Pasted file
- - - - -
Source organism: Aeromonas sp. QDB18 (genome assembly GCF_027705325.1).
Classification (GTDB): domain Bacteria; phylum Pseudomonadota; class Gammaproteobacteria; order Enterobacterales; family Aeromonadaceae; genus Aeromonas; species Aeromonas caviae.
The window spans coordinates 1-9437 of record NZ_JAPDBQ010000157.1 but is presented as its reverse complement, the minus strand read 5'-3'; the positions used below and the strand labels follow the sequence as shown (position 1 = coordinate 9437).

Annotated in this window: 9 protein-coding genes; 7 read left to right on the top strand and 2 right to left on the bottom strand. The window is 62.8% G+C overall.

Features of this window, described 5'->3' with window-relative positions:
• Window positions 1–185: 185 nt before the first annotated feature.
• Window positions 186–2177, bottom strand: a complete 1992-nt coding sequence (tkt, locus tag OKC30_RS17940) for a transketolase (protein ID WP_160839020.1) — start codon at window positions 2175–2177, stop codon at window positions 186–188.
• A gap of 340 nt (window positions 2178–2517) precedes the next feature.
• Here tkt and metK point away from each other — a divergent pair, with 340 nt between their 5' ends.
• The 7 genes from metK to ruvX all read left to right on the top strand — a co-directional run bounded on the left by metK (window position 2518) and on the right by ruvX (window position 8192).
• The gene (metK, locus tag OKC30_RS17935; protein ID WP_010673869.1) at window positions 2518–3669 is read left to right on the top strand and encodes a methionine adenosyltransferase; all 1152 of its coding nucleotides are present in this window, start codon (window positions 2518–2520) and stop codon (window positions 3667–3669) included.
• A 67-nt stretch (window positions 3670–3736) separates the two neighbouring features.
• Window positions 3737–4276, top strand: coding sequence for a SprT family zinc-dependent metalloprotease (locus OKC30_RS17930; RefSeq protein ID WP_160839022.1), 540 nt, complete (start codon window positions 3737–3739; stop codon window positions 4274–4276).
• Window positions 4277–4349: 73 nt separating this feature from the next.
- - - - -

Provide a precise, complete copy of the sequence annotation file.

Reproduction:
Source organism: Aeromonas sp. QDB18 (genome assembly GCF_027705325.1).
Classification (GTDB): domain Bacteria; phylum Pseudomonadota; class Gammaproteobacteria; order Enterobacterales; family Aeromonadaceae; genus Aeromonas; species Aeromonas caviae.
The window spans coordinates 1-9437 of record NZ_JAPDBQ010000157.1 but is presented as its reverse complement, the minus strand read 5'-3'; the positions used below and the strand labels follow the sequence as shown (position 1 = coordinate 9437).

Annotated in this window: 9 protein-coding genes; 7 read left to right on the top strand and 2 right to left on the bottom strand. The window is 62.8% G+C overall.

Features of this window, described 5'->3' with window-relative positions:
• Window positions 1–185: 185 nt before the first annotated feature.
• Window positions 186–2177, bottom strand: a complete 1992-nt coding sequence (tkt, locus tag OKC30_RS17940) for a transketolase (protein ID WP_160839020.1) — start codon at window positions 2175–2177, stop codon at window positions 186–188.
• A gap of 340 nt (window positions 2178–2517) precedes the next feature.
• Here tkt and metK point away from each other — a divergent pair, with 340 nt between their 5' ends.
• The 7 genes from metK to ruvX all read left to right on the top strand — a co-directional run bounded on the left by metK (window position 2518) and on the right by ruvX (window position 8192).
• The gene (metK, locus tag OKC30_RS17935; protein ID WP_010673869.1) at window positions 2518–3669 is read left to right on the top strand and encodes a methionine adenosyltransferase; all 1152 of its coding nucleotides are present in this window, start codon (window positions 2518–2520) and stop codon (window positions 3667–3669) included.
• A 67-nt stretch (window positions 3670–3736) separates the two neighbouring features.
• Window positions 3737–4276, top strand: coding sequence for a SprT family zinc-dependent metalloprotease (locus OKC30_RS17930; RefSeq protein ID WP_160839022.1), 540 nt, complete (start codon window positions 3737–3739; stop codon window positions 4274–4276).
• Window positions 4277–4349: 73 nt separating this feature from the next.